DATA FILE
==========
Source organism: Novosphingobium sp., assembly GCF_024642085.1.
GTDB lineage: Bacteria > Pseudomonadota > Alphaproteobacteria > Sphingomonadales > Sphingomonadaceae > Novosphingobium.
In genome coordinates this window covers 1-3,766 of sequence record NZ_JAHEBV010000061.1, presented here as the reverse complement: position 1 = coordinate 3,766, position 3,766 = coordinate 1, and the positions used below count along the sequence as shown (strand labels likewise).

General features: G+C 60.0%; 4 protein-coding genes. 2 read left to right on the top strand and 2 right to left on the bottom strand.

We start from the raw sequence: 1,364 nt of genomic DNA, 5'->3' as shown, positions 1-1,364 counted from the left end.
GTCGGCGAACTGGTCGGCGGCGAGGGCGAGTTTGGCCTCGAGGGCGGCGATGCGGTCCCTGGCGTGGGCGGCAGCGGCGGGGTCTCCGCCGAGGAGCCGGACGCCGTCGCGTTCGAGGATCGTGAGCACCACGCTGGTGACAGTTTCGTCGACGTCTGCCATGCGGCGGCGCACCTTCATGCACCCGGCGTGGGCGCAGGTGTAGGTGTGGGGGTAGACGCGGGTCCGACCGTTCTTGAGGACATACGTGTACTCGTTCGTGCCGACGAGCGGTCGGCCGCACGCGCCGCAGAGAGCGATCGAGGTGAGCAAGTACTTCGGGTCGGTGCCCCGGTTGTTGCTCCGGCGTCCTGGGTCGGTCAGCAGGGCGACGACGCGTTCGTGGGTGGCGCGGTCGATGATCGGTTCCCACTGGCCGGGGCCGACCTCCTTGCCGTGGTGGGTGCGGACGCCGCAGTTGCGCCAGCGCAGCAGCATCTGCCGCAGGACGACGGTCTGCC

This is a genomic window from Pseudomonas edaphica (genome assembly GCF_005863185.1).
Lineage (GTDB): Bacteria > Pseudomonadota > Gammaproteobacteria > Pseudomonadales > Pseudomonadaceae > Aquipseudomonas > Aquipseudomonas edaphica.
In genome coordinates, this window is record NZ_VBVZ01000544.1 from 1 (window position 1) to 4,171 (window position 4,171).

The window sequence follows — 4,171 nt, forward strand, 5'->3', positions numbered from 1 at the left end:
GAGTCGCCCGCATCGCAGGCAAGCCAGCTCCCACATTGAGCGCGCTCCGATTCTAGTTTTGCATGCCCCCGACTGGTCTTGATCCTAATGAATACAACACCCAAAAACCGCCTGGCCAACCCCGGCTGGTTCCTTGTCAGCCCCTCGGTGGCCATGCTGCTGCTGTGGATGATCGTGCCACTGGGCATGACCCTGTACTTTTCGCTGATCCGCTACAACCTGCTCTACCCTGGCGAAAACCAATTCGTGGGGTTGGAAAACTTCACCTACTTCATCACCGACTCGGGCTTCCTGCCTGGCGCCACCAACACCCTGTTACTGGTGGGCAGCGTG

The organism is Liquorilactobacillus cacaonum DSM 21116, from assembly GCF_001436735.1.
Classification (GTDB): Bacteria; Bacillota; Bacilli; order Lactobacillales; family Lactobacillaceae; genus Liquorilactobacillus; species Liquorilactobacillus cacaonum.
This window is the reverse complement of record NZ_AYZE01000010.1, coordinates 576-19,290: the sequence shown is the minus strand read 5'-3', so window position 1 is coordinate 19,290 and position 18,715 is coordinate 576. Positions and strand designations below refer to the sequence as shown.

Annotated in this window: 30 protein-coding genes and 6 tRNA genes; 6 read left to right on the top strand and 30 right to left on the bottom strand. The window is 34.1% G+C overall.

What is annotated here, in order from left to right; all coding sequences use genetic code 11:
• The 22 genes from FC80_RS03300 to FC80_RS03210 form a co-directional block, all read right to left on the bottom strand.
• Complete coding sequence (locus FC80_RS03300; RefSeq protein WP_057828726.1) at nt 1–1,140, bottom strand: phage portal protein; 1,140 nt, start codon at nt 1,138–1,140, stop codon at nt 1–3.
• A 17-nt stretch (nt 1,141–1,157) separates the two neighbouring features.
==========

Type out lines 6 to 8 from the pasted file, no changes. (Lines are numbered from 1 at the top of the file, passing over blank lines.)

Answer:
GTCGGCGAACTGGTCGGCGGCGAGGGCGAGTTTGGCCTCGAGGGCGGCGATGCGGTCCCTGGCGTGGGCGGCAGCGGCGGGGTCTCCGCCGAGGAGCCGGACGCCGTCGCGTTCGAGGATCGTGAGCACCACGCTGGTGACAGTTTCGTCGACGTCTGCCATGCGGCGGCGCACCTTCATGCACCCGGCGTGGGCGCAGGTGTAGGTGTGGGGGTAGACGCGGGTCCGACCGTTCTTGAGGACATACGTGTACTCGTTCGTGCCGACGAGCGGTCGGCCGCACGCGCCGCAGAGAGCGATCGAGGTGAGCAAGTACTTCGGGTCGGTGCCCCGGTTGTTGCTCCGGCGTCCTGGGTCGGTCAGCAGGGCGACGACGCGTTCGTGGGTGGCGCGGTCGATGATCGGTTCCCACTGGCCGGGGCCGACCTCCTTGCCGTGGTGGGTGCGGACGCCGCAGTTGCGCCAGCGCAGCAGCATCTGCCGCAGGACGACGGTCTGCC

This is a genomic window from Pseudomonas edaphica (genome assembly GCF_005863185.1).
Lineage (GTDB): Bacteria > Pseudomonadota > Gammaproteobacteria > Pseudomonadales > Pseudomonadaceae > Aquipseudomonas > Aquipseudomonas edaphica.